On Monday, Jason, my friend and neighbor, and I carefully navigated storm debris and made our way to the church so that we could survey the damage. The first thing we noticed was the grey metal roofing scattered across the field to the north of the church building. It was everywhere. We drove around the side of the church and were taken aback by what we saw. There was debris littered across the property. The pole barn had collapsed and spilled out some of its contents. The storm had blown off a portion of the roof of the church building. Pieces of lumber were hanging and swinging in the wind. We saw enough to know that the needed repairs were beyond our abilities. We were insured. I’d find a roofing contractor. We’d soon get things taken care of. So, I thought. But I had no idea as to the severity of the damage.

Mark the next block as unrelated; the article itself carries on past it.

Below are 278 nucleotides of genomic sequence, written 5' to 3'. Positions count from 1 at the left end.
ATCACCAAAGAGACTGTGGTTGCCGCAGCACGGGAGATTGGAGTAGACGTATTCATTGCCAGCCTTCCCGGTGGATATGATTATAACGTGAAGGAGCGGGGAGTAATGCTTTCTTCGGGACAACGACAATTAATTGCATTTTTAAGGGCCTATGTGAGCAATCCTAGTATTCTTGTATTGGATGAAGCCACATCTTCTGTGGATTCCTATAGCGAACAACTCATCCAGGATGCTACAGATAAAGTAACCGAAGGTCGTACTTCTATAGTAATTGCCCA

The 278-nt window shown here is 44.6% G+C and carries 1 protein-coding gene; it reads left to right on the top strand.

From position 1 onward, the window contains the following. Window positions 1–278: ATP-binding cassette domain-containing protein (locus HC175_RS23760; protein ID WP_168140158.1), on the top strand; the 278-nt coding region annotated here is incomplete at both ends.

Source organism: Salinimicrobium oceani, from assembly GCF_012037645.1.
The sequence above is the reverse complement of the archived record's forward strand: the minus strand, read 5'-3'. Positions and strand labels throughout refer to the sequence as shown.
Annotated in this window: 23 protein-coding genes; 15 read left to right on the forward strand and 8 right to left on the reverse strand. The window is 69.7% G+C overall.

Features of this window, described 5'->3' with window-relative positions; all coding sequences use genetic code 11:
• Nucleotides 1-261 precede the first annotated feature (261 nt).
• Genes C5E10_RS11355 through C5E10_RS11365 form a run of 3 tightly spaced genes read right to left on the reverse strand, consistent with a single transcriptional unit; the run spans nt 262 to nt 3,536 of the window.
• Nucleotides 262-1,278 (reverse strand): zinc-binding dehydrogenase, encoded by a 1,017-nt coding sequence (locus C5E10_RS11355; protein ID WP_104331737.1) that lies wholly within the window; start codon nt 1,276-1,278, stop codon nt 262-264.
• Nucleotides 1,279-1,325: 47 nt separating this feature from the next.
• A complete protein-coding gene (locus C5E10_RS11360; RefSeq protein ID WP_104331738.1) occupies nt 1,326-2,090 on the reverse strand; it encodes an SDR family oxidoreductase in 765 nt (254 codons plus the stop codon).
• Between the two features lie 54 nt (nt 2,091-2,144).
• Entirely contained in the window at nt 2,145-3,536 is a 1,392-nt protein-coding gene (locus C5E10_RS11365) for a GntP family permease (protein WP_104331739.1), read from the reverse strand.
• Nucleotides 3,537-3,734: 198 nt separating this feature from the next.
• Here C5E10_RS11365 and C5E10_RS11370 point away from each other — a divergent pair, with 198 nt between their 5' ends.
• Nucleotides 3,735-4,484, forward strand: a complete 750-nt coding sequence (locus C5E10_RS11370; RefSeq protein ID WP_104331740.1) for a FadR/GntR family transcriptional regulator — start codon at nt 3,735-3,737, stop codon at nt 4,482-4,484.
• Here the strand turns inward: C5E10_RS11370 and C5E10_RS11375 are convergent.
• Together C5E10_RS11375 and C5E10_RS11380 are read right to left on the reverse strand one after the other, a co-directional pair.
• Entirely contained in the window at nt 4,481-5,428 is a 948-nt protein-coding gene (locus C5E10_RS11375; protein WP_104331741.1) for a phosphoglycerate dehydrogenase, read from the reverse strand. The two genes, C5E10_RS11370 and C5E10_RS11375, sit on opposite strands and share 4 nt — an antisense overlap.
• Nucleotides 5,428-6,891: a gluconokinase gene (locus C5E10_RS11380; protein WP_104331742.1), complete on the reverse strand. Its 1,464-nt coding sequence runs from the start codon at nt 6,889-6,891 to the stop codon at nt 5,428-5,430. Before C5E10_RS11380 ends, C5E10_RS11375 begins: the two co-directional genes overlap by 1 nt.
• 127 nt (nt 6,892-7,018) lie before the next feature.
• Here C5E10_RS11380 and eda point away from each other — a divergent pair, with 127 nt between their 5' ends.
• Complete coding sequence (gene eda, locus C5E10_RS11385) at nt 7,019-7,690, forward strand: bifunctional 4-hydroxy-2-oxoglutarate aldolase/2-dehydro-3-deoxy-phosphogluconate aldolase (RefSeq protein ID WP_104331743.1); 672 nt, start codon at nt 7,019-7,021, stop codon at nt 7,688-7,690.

There was no phone service for a couple of days, so it was impossible to contact anyone. I supposed that as soon as I could I’d call Helligso Construction since I was familiar with the company and knew the family. I had that thought in my mind as Jason and I headed to City Lumber to see about buying some generators. Without power, it would be necessary to power our refrigerators and freezers. We parked and entered through the front of the store and as we were walking in, guess who was walking out! None other than Larry Helligso, owner of Helligso Construction. “Larry, did you hear what happened to our church building?” I asked. I went on to explain the situation and asked if they could help. He said that he would be glad to come and check it out. They came the next day. They were on site for the next 10 months.